const removeKey = (k, { [k]:_, ...o }) =>
  o

const values =
  [ { a: 1, x: 1 }
  , { a: 1, y: 1 }
  , { a: 1, z: 1 }
  ]

console .log (values .map (v => removeKey ("a", v)))
// [ { x: 1 }, { y: 1 }, { z: 1 } ]

The function can be easily adapted to remove multiple keys, if necessary -

const removeKey = (k = "", { [k]:_, ...o } = {}) =>
  o

const removeKeys = (keys = [], o = {}) =>
  keys .reduce ((r, k) => removeKey (k, r), o)

const values =
  [ { a: 1, x: 1 }
  , { a: 1, y: 1 }
  , { a: 1, z: 1 }
  ]

console .log (values .map (v => removeKeys (['a', 'z'], v)))
// [ { x: 1 }, { y: 1 }, {} ]

2
  • Amazing answer, wish I could upvote more than once.
    – Aaron
    Jun 27, 2020 at 2:20
  • Thanks, removeKey is short and usable for removing variable keys
    – fingerpich
    Oct 27, 2021 at 23:45
12

Another one line solution will be,

return {...(delete obj.del && obj)} 
4
  • 1
    I like this because of the "delete" keyword, it's not doing weird javascript mysterious syntax stuff.
    – K0D4
    Apr 21, 2022 at 15:46
  • 3
    The only problem to be aware of with this is that if you passed obj as a parameter to the function, upon return that property will be deleted for the caller as well. You'd have to make a copy of obj first and then delete from the copy to solve this issue: let copy = {...obj}; delete copy.del; return {...copy};
    – Malvineous
    May 11, 2022 at 9:35
  • 1
    @Malvineous, curious, why also spread the return?
    – Jasman
    Aug 19, 2022 at 21:04
  • That was just meant as a placeholder so you could add additional properties as the OP was doing: return {...copy, extraValue: 'example'};. If you are not adding extra values then return copy; would be fine, or you could add your extra values in the let copy assignment instead. Sorry for the confusion, it is a bit unnecessary having two spread operators there.
    – Malvineous
    Aug 20, 2022 at 3:10
8

This is the most succinct and immutable way that I've found. You simply destructure the object into two parts: one part is the property you're trying to remove (drugName in this case), and the other part is the rest of the object, that you want to keep (drugWithoutName in this case).

Once you've done that, you can abandon the property that has been removed, abandon the original object, and use the new object (drugWithoutName in this case) that has all of the remaining fields.

Coming up with the syntax isn't obvious, but it makes sense once you see it:

const response = [{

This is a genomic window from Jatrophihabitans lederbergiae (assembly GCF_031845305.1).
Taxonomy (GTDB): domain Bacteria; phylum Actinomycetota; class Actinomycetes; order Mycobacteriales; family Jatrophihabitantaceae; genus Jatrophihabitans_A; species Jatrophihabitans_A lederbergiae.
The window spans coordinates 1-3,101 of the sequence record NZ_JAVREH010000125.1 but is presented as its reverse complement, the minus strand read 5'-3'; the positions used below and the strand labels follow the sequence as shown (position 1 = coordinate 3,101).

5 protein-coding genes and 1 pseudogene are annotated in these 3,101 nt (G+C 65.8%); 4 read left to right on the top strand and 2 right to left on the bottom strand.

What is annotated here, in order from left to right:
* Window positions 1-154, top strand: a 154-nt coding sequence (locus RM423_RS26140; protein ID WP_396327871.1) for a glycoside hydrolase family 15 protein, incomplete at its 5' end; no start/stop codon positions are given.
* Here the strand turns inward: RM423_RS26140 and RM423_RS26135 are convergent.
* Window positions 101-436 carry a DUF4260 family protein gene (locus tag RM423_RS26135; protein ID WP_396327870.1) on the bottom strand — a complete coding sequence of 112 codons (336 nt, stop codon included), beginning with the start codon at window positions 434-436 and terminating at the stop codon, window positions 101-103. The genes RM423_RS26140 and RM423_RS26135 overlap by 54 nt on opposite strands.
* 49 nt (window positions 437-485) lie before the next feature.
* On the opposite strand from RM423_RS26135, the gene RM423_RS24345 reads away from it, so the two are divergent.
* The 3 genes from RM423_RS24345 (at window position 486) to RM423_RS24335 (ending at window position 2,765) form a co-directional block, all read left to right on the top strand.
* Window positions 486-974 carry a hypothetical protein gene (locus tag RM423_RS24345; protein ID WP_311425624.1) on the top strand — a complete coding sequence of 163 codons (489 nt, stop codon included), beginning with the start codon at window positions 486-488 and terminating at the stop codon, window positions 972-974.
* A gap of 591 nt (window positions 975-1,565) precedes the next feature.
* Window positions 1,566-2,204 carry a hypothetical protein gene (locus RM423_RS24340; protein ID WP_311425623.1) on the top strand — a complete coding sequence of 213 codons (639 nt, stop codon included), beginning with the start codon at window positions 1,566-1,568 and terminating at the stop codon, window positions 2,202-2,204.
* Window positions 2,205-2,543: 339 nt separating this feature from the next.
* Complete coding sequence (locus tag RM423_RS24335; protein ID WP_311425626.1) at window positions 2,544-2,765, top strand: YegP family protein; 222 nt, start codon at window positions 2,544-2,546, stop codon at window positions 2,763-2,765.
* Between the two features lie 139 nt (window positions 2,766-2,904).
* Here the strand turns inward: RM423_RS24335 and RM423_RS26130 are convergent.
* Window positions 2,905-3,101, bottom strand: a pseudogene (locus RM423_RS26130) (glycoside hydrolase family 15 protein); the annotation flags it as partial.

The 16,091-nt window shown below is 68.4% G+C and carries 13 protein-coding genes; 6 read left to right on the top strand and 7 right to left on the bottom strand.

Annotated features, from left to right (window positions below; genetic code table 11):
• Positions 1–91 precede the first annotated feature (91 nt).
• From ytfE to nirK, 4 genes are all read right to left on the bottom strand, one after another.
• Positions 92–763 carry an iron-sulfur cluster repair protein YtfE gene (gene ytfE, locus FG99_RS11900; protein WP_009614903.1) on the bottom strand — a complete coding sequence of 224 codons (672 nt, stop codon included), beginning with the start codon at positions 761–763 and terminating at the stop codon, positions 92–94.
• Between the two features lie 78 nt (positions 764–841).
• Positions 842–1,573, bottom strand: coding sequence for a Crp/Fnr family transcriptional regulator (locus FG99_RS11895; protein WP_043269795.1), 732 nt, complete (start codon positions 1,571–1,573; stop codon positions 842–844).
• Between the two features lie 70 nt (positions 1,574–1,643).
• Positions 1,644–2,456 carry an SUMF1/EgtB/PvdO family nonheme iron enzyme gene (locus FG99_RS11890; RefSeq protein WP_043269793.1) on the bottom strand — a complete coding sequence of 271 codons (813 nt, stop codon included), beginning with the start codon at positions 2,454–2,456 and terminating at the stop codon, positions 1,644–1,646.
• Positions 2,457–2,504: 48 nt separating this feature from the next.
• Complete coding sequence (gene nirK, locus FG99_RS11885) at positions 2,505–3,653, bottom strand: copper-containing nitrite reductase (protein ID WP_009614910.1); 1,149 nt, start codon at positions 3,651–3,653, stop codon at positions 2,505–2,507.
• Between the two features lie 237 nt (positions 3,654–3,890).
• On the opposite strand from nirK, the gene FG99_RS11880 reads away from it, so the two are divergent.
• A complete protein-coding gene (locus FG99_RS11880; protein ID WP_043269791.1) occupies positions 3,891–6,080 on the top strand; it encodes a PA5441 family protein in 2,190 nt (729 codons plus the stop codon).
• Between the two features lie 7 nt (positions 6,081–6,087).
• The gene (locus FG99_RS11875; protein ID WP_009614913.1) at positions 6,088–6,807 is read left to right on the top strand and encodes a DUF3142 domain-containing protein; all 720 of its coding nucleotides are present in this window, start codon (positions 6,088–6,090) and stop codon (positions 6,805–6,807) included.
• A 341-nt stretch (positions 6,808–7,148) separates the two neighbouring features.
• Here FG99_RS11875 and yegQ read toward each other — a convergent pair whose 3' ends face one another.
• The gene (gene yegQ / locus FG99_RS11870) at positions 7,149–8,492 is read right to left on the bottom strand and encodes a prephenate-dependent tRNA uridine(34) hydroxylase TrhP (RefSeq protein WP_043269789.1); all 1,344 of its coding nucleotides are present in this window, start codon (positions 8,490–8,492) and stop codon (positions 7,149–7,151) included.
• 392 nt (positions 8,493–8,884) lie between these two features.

drugName: 'HYDROCODONE-HOMATROPINE MBR',
    drugStrength: '5MG-1.5MG',
    drugForm: 'TABLET',
    brand: false
}]

console.log("response", response)

const removeNamesFromResponse = (response) => {
  return response.map(drug => {
    const { drugName, ...drugWithoutName } = drug
    return drugWithoutName
  })
}

const responseWithoutNames = removeNamesFromResponse(response)

console.log("responseWithoutNames", responseWithoutNames)

These articles explain the concept further:

https://codeburst.io/use-es2015-object-rest-operator-to-omit-properties-38a3ecffe90

https://github.com/airbnb/javascript/blob/master/README.md#objects--rest-spread

2
  • 1
    Except linting fails because drugName is never referenced Mar 28, 2022 at 23:11
  • @StephenYork This is a part of a larger app. If drugName makes your linting fail because it's unused in your use case, you should be able to use some name like _ that is acceptable to the linter as a name for a variable that is intentionally unused. Mar 29, 2022 at 4:59
3

You can use the spread operator and simply assigning undefined to the key you don't want:

const transformedResponse = [{
drugName: 'HYDROCODONE-HOMATROPINE MBR',
drugStrength: '5MG-1.5MG',
drugForm: 'TABLET',
brand: false
}];

const output = transformedResponse.map((response) => ({
  ...response,
  drugName: undefined
}))

console.log(output);

1
  • Close but not quite there, HEADS UP!, if we use if(drugname in output) will result true, you need to compare the VALUE, drugName key will still exist!
    – rickvian
    Jul 30, 2021 at 7:07
0

If you have property drugName in every object of transformedResponse array you can use Array.map() to generate a new array without drugName property:

Example:

const transformedResponse = [
  {
    drugName: 'HYDROCODONE-HOMATROPINE MBR',
    drugStrength: '5MG-1.5MG',
    drugForm: 'TABLET',
    brand: false
  },
  {
    drugName: 'TEST',
    drugStrength: '7MG-1.9MG',
    drugForm: 'TABLET',
    brand: false
  }
];

const loggerResponse = transformedResponse.map(o =>
{
    let clone = Object.assign({}, o);
    return (delete clone.drugName, clone);
});

console.log(loggerResponse);
.as-console {background-color:black !important; color:lime;}
.as-console-wrapper {max-height:100% !important; top:0;}

0

Problem with this is linting, in our project at work the project fails to build given I'm not using drugNamestrong text

/eslint no-unused-vars: ["error", { "ignoreRestSiblings": true }]/ // 'drugName' is ignored because it has a rest property sibling.

const output = transformedResponse.map(({ drugName, ...rest }) => rest)

console.log(output) Ref